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  1. An Introduction toObject-Oriented Systems Analysis and Design with UML and the Unified ProcessMcGraw-Hill, 2004Stephen R.

  2. CHAPTER 11 — Unit A CASE

  3. Chapter Overview • Taxonomy of CASE • The Scope of CASE • Versions • Configuration Control • Build Tools • CASE Environments • Environments for Information Systems • Potential Problems with Environments • Productivity Gains with CASE Technology • CASE and Aesthetics

  4. CASE • A computer cannot automatically develop an information system—yet • But computer programs can assist information technology professionals • These programs are termed CASEtools • (CASE stands for computer-aided software engineering, that is, the development and maintenance of software with the help of computers)

  5. CASE (contd) • Computers can assist by carrying out much of the drudge work including: • The creation and organization of artifacts of all kinds, such as • Plans, contracts, specification documents, designs, source code, management information, and other documentation • Maintaining diagrams on the computer, including UML diagrams • Changes to a diagram can be made easily without having to redraw the entire diagram

  6. CASE (contd) • CASE is not restricted to assisting with documentation • In particular, computers can assist with the complexity of information system development • Especially in managing all the details

  7. Taxonomy of CASE • Tool, workbench, environment

  8. Taxonomy of CASE (contd) • A CASE tool • A software product that assists in just one aspect of the development and maintenance of an information system • Examples: Tools that assist with flowcharts or UML diagrams • Types of CASE tools • UpperCASE or front-end tools • CASE tools that assist during the earlier workflows of the process (requirements, analysis, and design workflows) • LowerCASE or back-end tools • CASE tools that assist with implementation and maintenance

  9. Data Dictionaries • The data dictionary is an important CASE tool • A computerized list of all attributes, methods, and parameters defined within the information system • (A method is an implementation of an operation) • (A parameter is data transferred to a method when that method is invoked at run-time) • Typical data dictionary entries for the Osbert Oglesby case study are shown in the next slide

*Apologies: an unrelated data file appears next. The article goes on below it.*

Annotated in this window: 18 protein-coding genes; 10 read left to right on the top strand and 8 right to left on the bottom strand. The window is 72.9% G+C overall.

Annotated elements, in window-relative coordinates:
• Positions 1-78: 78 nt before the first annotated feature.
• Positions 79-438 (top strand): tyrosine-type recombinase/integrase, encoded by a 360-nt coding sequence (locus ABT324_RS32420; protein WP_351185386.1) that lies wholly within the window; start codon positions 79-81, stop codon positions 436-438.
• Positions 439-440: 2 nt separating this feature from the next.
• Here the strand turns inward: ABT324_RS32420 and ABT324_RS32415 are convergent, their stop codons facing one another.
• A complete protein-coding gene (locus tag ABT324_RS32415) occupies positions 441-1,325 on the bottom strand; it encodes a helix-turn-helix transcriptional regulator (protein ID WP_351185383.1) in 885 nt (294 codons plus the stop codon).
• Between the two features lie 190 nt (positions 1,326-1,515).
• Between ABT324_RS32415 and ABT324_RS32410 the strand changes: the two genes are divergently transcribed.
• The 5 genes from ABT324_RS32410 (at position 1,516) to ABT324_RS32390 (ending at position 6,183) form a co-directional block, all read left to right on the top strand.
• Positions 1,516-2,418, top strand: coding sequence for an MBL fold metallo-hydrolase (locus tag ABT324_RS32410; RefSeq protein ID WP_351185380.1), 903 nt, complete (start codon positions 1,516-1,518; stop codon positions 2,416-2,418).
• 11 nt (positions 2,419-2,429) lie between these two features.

10. Data Dictionaries (contd) • Typical data dictionary entries

  11. Data Dictionary (contd) • Combine a data dictionary with a consistency checker • The resulting tool can check that • Every data item in the specification document is reflected in the design and • Every item in the design has been defined in the specification document

  12. Data Dictionaries (contd) • A data dictionary can provide the data for report generators and screen generators • A report generator generates the code for printing a report • A screen generator generates the code for a data capture screen • Using such generators can speed up the construction of information systems

  13. Data Dictionaries (contd) • Combining a • Data dictionary • UML drawing tool • Consistency checker • Report generator yields a requirements, analysis, and design workbench • Example: • Software through Pictures

  14. Taxonomy of CASE (contd) • A CASE workbench • A collection of tools that together support one or two activities • (See diagram (b) on earlier slide) • An activity is not the same thing as a workflow • Examples: • The coding activity includes editing, compiling, testing, and debugging • A project management workbench is used for every workflow of the project • A coding workbench can be used for rapid prototyping as well as for the implementation and maintenance workflows

  15. Taxonomy of CASE (contd) • Another class of workbench • A requirements management workbench • It allows systems analysts to organize and track the requirements of an information system development project • Commercial example: • RequisitePro

  16. Taxonomy of CASE (contd) • A CASE environment • An environment supports the complete information system development and maintenance life cycle • The term integrated development environment (IDE) is sometimes used • (See diagram (c) on earlier slide)

  17. The Scope of CASE • Accurate and up-to-date documentation must be available at all times • This is a primary reason for implementing CASE technology • There is no way to tell which manually produced version of a set of artifacts is the current one • If the artifacts are produced using a CASE tool, then at any time there is only one copy of those artifacts • The online version accessed via the CASE tool